Matthew 14 (9 Aug 2020)
In Matthew chapter 14 there are several well-known events in the life of Jesus and his disciples.
Do you remember the time when, having heard of the execution of John the Baptist, Jesus withdrew to a solitary place? Presumably he went to a solitary place to spend some time alone, perhaps mourning John’s death, perhaps to spend time in prayer with God his Father. However, if solitude was what he wanted crowds were what he got.
Jesus had set out by boat to find some peace and quiet but the crowds had figured out where he was going and they followed him on foot to meet him when he landed And they knew what they wanted of him, too.
Despite the fact that he was looking for solitude, Jesus had compassion on the crowds and set to healing those who were ill.
There’s a couple of wonderful, remarkable things: first, the way he served others first, and second, the power of God he showed by healing people. Jesus was and always will be God himself. When he lived among us it was enough just to touch the hem of his cloak to receive healing, so great, so authoritative, so powerful was Jesus.
No wonder the crowds followed him!
After a while, as evening approached, the disciples came to him and said, ‘This is a remote place, and it’s already getting late. Send the crowds away so that they can go to the villages and buy themselves some food.’
I don’t think the disciples were being mean or impatient. I think their response was a practical one, really.
On the other hand, Jesus’ response was one of generosity, hospitality – and impracticality!
Jesus replied, ‘They do not need to go away. You give them something to eat.’
While we revise the events of this day, think about what it would have been like to be one of the disciples at the time. Put yourself in their position and think about how you would have reacted.
Remember that the crowd had followed him to a place where he could find solitude. No shops nearby. No cafes. Certainly no Maccas or KFC! And Jesus tells you lot to feed all these people.
There were 5,000 men in the crowd, along with women and children. How many altogether? It could easily have been 10 or 12 thousand. Something like the entire population of the Bellingen shire, perhaps. All gathered on a paddock over in Gleniffer. And Jesus tells you to feed them. How are you feeling?
Don’t panic, don’t panic! Look around and see what we’ve got in hand. Oh, good, five loaves of bread and two fish. For thousands of people.
From time to time I think we all find ourselves in a situation just as confusing, even stressful. We find ourselves confronted by people in need, confronted by a problem far too big for us to resolve yet we are sure we should do something! We can’t help but feel that there is the expectation by Jesus that we will be the means of providing the solution. It won’t be Jesus’ hands that hand out the food – it will be the disciples. It could be us.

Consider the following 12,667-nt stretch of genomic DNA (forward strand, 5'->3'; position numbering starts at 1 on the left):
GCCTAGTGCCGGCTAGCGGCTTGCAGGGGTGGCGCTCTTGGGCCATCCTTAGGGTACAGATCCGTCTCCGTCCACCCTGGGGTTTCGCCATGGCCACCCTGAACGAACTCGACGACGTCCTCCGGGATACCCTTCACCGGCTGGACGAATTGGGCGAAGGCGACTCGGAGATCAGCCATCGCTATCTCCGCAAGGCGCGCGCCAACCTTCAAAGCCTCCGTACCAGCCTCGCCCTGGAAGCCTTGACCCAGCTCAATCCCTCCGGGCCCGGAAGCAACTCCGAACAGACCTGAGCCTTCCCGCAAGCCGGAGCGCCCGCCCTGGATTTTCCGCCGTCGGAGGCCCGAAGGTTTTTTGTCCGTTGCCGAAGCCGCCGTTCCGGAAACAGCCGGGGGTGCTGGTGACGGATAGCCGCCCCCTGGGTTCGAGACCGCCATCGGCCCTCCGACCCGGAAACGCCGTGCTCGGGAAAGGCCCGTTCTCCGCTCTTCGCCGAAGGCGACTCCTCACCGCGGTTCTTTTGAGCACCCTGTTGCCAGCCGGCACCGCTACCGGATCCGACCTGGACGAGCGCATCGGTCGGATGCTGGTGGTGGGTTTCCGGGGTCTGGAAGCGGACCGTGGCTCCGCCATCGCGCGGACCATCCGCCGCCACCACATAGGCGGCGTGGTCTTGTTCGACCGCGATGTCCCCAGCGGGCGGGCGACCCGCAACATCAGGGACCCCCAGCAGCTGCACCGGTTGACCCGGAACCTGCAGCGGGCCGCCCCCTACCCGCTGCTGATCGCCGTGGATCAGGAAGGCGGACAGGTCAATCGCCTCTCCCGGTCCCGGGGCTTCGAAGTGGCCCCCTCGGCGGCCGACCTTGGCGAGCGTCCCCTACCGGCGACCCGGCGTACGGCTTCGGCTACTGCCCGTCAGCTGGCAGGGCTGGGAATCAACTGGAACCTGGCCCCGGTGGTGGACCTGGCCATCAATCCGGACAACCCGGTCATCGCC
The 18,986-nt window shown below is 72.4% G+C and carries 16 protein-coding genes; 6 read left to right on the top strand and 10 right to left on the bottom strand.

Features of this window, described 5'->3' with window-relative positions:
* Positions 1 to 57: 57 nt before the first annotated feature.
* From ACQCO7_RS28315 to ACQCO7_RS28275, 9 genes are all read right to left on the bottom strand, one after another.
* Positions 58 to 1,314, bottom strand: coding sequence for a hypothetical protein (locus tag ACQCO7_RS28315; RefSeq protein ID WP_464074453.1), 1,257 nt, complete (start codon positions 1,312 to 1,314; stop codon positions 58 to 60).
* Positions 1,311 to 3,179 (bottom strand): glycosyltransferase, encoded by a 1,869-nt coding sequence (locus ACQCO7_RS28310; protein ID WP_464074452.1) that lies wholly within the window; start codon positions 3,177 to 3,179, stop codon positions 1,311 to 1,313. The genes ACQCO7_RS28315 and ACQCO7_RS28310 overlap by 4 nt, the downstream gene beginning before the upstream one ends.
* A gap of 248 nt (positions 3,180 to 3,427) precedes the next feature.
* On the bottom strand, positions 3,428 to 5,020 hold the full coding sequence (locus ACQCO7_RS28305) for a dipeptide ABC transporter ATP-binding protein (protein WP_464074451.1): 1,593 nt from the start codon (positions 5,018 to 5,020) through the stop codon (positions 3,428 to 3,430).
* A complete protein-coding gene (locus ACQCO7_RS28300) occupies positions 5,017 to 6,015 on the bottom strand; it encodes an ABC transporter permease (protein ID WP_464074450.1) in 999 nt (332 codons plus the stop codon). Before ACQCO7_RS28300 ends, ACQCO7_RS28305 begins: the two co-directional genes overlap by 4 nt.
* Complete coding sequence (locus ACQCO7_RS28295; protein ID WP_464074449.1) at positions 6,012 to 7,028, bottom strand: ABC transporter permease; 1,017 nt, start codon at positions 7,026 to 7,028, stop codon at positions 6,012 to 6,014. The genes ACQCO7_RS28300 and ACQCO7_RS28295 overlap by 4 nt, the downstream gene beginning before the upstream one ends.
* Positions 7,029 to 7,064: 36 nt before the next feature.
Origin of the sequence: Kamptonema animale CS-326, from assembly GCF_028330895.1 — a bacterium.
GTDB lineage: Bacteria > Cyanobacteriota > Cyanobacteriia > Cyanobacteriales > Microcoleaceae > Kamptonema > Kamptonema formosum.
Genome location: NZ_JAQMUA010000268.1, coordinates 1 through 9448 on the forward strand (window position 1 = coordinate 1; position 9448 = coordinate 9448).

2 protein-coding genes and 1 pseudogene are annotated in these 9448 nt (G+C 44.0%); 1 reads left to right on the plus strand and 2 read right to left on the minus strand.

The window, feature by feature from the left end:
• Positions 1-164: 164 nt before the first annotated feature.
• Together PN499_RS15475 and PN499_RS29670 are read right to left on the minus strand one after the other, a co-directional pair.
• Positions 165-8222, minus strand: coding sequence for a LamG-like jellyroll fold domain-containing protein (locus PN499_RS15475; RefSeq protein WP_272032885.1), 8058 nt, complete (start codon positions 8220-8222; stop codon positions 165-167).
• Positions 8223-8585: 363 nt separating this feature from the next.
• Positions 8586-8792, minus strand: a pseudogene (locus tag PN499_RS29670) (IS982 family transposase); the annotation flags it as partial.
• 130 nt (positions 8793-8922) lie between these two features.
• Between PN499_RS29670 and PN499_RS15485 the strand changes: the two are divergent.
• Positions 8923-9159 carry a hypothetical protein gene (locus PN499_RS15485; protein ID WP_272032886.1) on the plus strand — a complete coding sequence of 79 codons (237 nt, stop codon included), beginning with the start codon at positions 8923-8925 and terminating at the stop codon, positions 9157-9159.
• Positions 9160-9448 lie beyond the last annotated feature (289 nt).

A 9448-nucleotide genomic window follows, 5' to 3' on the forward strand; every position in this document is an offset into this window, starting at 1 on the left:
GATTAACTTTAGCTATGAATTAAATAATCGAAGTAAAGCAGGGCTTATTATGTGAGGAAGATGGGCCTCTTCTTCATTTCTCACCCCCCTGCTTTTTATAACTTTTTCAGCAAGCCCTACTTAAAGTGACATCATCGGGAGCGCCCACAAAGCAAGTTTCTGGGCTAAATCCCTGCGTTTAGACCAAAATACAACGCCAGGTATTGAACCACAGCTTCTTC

They did what we know we should do and brought the problem to Jesus, along with the limited means we have to contribute to the solution. This probably won’t look like nearly enough to do the job. The wonderful thing is that Jesus can use what doesn’t look like much to bring about a lot. Let’s face it, we don’t look much like a solution to any problems – but that won’t stop Jesus using us, anyway.
In this case, Jesus looked to his Father and, holding up these meagre loaves and fishes and gave thanks for them. “Thank you, God, for what little I have.”
Then, as he broke and distributed the bread and he fish a miracle happened. These five loaves and two fish he broke up and distributed to each of the 12 disciples and these 12 disciples handed out pieces of bread and fish to over 5,000 people. It was the disciples who handed out the food, not Jesus.
Bear in mind that this is the way it is with us, too. Jesus uses his disciples; that’s us, to be the hands that distribute his blessings to people in the world around us.
Not only did this small contribution extend to feeding thousands but they all ate and were satisfied! No Oliver Twists here! No one asking, “Please, sir. Can I have some more?”
But wait, there IS more!
Now that everyone was satisfied the disciples went around and picked up the leftovers and there were 12 baskets full of leftovers. 12! That one basket for each of the disciples. Not only were the thousands fed, each of the disciples had a whole basketful of leftover miracle.
That must have made an impression on them! Well, it would have done on you and me, wouldn’t it?
So here we are, late in the day, in a place of solitude and having just been involved in one of the most famous miracles that has ever taken place. What does Jesus do?
He tells the disciples to get back into the boat and go on ahead of him to the other side of the lake while he dismissed the crowd, following which he went up on a mountainside by himself to pray.
As they launched the boat out and headed off, I wonder if it occurred to any of the disciples to wonder how Jesus was going to get to the other side of the lake in order to meet them there. Here they are, heading off in one direction across the lake in a boat while Jesus seemed to be climbing mountains. Anyway, let’s head off.
Now, just because you are doing what Jesus tells you to do there’s no reason to expect that it will all be plain sailing. As they did what most of them had done before, sailing across a familiar lake, a storm blew up when they were a considerable distance from land. The boat was buffeted by the waves and, because the wind was against them they could make no progress. They were helplessly stuck and in a predicament.